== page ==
updated 5/19/2005 10:50:31 AM ET 2005-05-19T14:50:31

A closely watched gauge of future business activity fell in April, the fourth monthly decline in a row, offering more evidence that economic growth is losing some steam.

Major Market Indices

But in an encouraging sign for employment, the number of new people signing up for jobless benefits dropped sharply last week. The Labor Department reported Thursday that new applications filed for unemployment insurance declined by a seasonally adjusted 20,000 to 321,000 for the week ending May 14. The decline, larger than expected, was the biggest drop in claims seen in a month.

Meanwhile, The Conference Board said that its Composite Index of Leading Economic Indicators fell 0.2 percent last month to 114.5. The decline was in line with what analysts expected for the indicator, which is closely followed because it is meant to forecast the economy’s health over the coming three to six months.

The April drop followed a revised 0.6 percent decline in March and a 0.1 loss in February.

“The Leading Economic Indicators show continued economic growth, but a definite loss of forward momentum,” said Ken Gold Goldstein, economist at The Conference Board.

The Conference Board reported that five of the ten components of the leading index increased in April. They included average weekly initial claims for unemployment insurance, building permits, average weekly manufacturing hours, manufacturers’ new orders for non-defense capital goods and manufacturers’ new orders for consumer goods and materials.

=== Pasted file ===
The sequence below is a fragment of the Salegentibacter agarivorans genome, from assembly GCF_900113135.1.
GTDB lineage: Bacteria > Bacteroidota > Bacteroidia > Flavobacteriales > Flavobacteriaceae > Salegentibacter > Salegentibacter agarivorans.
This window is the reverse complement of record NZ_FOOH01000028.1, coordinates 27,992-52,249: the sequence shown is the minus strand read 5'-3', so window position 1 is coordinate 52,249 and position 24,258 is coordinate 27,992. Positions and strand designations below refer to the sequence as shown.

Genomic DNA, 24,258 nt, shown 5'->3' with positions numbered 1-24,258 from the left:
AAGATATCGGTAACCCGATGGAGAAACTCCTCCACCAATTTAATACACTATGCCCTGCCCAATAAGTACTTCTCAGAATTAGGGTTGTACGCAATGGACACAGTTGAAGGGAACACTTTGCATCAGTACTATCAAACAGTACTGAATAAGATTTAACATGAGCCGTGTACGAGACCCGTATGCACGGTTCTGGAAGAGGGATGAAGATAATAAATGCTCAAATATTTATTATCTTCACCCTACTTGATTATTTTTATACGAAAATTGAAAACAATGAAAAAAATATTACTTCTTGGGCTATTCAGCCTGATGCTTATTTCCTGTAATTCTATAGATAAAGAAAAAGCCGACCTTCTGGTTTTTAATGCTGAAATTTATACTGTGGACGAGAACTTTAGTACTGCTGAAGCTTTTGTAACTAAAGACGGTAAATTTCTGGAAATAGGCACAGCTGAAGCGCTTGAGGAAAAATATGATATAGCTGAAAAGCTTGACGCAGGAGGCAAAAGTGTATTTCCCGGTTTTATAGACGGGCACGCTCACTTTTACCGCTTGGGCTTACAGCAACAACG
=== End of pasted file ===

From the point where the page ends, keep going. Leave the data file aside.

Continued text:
The components that fell were the index of consumer expectations, real money supply, interest rate spread, stock prices and vendor performances.

The index of coincident indicators, which measures the current economy, rose 0.2 percent in April to 119.6. The gain followed a 0.2 percent increase in March and a 0.1 percent increase in February. Three of the four components that make up the index rose in April. The one component that declined was industrial production.

The index of lagging indicators, which looks back at the past six months, rose 0.4 percent in April to 99.7. That was followed by a 0.2 percent decrease in March, and a 0.3 percent increase in February. Six of the seven components advanced, led by commercial and industrial loans outstanding. The negative contributor was average duration of unemployment.

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